Washes are Important Now for Removing Road Salt
Road salt is a necessary evil. It is great for preventing accidents and keeping roadways safe. Salt lowers the freezing/melting point of water, making it a fast and inexpensive way to melt slippery snow and ice on the road. The problem is that salt is also a highly corrosive element, and its affects can be extremely damaging to your vehicle.
Road salt exposure throughout the winter can wreak havoc on the metal components of your car. Most vehicles have an exposed underbody, so most salt damage occurs underneath the car, where it goes visually undetected. Rust on essential parts of your vehicle can leave you with huge problems ranging from brake system leaks to frame damage. While your rubber tires will suffer little or no damage from salt, your wheels are highly vulnerable, since the metal areas of your car are most at risk for salt damage.
Thankfully the coatings and paint finishes used in today’s automotive manufacturing do a much better job of providing protection against salt damage. And since the process of salt leading to corrosion and rust takes awhile, you have time to undo salt damage potential.
The best way to protect your car from road salt corrosion is to take it in for regular washings during the winter months . Base the frequency of your car washings on how much salt and road sludge it is exposed to on a regular basis. If you have really expensive wheels, consider swapping them out it the winter months, since salt is particularly hard on chrome.
For further protection, make it part of your fall routine to wax your vehicle. Waxing seasonally will make your washes more effective.
Two Likely Reasons Why Your Car Heating System is Giving You the Cold Shoulder
You dust the snow off your vehicle and scrape the ice from the windshield. After letting your engine warm up for the usual amount of time, you turn up the thermostat, anticipating that warm, comforting heat. But then it hits you – a blast of cold air. You wonder, what happened to my car’s heating system?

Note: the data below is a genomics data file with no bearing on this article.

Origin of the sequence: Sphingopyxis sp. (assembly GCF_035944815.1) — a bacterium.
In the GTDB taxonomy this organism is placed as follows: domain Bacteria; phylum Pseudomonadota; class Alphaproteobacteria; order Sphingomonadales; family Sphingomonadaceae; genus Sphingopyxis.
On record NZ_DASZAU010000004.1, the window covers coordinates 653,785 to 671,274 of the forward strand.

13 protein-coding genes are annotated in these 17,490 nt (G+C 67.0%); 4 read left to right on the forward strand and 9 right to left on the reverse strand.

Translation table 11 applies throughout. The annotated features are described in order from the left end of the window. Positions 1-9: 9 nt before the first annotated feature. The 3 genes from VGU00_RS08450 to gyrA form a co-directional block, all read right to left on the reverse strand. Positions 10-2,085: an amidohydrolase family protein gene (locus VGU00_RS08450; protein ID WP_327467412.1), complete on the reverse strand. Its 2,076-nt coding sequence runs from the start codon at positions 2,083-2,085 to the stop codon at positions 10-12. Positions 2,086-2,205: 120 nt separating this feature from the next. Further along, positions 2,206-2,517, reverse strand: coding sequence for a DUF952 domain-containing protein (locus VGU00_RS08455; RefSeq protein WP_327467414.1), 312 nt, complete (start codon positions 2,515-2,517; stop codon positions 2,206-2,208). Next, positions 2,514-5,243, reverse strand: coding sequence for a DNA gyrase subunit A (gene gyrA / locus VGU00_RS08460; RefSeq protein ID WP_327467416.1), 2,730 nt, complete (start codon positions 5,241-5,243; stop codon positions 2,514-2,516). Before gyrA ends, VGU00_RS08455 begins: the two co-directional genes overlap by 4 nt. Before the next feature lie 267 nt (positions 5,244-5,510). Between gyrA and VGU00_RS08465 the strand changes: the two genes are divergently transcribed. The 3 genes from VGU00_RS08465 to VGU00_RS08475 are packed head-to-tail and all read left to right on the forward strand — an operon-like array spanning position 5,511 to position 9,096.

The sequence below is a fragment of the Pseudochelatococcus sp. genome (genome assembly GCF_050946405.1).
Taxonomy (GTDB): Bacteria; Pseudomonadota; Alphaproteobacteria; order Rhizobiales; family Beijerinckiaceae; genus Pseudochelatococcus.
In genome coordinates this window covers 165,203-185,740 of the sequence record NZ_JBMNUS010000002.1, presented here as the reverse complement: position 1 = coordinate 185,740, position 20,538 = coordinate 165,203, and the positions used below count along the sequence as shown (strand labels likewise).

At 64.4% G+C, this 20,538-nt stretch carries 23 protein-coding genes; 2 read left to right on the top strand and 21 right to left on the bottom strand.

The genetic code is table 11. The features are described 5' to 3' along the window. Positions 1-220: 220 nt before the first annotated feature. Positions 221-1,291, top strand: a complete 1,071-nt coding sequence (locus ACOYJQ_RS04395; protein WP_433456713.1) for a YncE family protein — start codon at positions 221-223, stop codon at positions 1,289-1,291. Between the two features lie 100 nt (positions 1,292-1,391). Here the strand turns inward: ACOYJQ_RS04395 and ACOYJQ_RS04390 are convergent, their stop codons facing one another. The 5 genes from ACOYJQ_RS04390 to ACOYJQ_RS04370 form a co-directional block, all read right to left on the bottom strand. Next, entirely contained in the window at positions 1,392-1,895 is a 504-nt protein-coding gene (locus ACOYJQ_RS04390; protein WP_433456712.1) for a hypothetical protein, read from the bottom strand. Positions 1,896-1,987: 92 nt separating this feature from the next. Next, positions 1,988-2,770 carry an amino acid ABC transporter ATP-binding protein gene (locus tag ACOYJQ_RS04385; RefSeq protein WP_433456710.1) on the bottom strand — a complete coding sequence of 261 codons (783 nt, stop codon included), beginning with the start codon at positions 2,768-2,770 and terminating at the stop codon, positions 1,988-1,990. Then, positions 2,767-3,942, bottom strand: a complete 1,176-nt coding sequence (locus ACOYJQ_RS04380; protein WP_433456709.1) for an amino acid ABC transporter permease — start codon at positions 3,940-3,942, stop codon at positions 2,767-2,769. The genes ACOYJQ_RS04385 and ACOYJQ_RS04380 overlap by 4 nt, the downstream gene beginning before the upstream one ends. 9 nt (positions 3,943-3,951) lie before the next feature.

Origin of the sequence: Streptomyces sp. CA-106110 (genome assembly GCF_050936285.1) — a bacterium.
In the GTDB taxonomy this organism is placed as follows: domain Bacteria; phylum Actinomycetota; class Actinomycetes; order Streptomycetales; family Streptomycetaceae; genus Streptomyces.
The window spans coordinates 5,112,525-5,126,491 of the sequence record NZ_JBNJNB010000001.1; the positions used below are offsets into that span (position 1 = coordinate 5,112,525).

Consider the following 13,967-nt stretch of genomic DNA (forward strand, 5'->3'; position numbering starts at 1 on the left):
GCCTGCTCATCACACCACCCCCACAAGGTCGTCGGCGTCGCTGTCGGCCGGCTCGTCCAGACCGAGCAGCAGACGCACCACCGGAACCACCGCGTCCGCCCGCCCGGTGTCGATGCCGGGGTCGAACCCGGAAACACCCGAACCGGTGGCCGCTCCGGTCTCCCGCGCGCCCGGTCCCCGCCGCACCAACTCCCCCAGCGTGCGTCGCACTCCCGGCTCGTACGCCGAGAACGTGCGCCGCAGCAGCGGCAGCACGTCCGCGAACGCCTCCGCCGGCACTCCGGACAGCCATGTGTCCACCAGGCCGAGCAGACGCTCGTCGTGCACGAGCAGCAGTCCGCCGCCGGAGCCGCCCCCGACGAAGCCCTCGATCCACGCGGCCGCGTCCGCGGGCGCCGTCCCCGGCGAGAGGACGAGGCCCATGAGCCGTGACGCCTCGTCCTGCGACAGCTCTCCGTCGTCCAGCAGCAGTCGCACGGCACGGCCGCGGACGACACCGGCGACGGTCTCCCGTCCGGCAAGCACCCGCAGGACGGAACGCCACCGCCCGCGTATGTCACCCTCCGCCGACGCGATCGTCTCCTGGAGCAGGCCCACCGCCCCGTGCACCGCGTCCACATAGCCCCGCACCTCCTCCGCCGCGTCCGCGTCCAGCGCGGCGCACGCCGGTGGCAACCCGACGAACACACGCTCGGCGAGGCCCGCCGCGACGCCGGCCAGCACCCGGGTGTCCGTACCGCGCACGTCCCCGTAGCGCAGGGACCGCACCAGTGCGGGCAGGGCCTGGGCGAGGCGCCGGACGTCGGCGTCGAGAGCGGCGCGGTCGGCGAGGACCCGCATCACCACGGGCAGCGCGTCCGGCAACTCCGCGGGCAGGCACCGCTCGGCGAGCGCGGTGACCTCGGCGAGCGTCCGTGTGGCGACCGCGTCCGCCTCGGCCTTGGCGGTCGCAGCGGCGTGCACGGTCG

How the Car Heating System Works
Your car heating system depends on an essential element called the heater core. The heater core acts as a heat exchanger, distributing heat into the cabin of the car. The car’s engine provides the original source for this heat, which increases as the engine operates.
Heat is conveyed from the engine to the heater core by way of a liquid called coolant. Coolant serves a dual purpose in that it first pumps through the engine to cool it and protect it from overheating, and then recycles the heat it removes by sending it into the radiator and circulating it to the heater core.
At least this is what happens if the heating system is functioning as it should.
Two Common Heating System Problems
If your car’s heater is blowing cold air, there are two issues that are often to blame:
- The coolant is not properly flowing through the heater core
- The air from the blower motor is not being directed through the heater core
In the case of coolant flow issues, the problem can often be attributed to a plugged heater core.
If the problem is air flow, it could be a malfunctioning, or stuck blend door. These doors are flaps inside the ducts that open and close to allow heat or stop heat from coming through the vents into the passenger compartment.
If your car is not warming up to you, take it in to your auto pro to have it checked for these issues.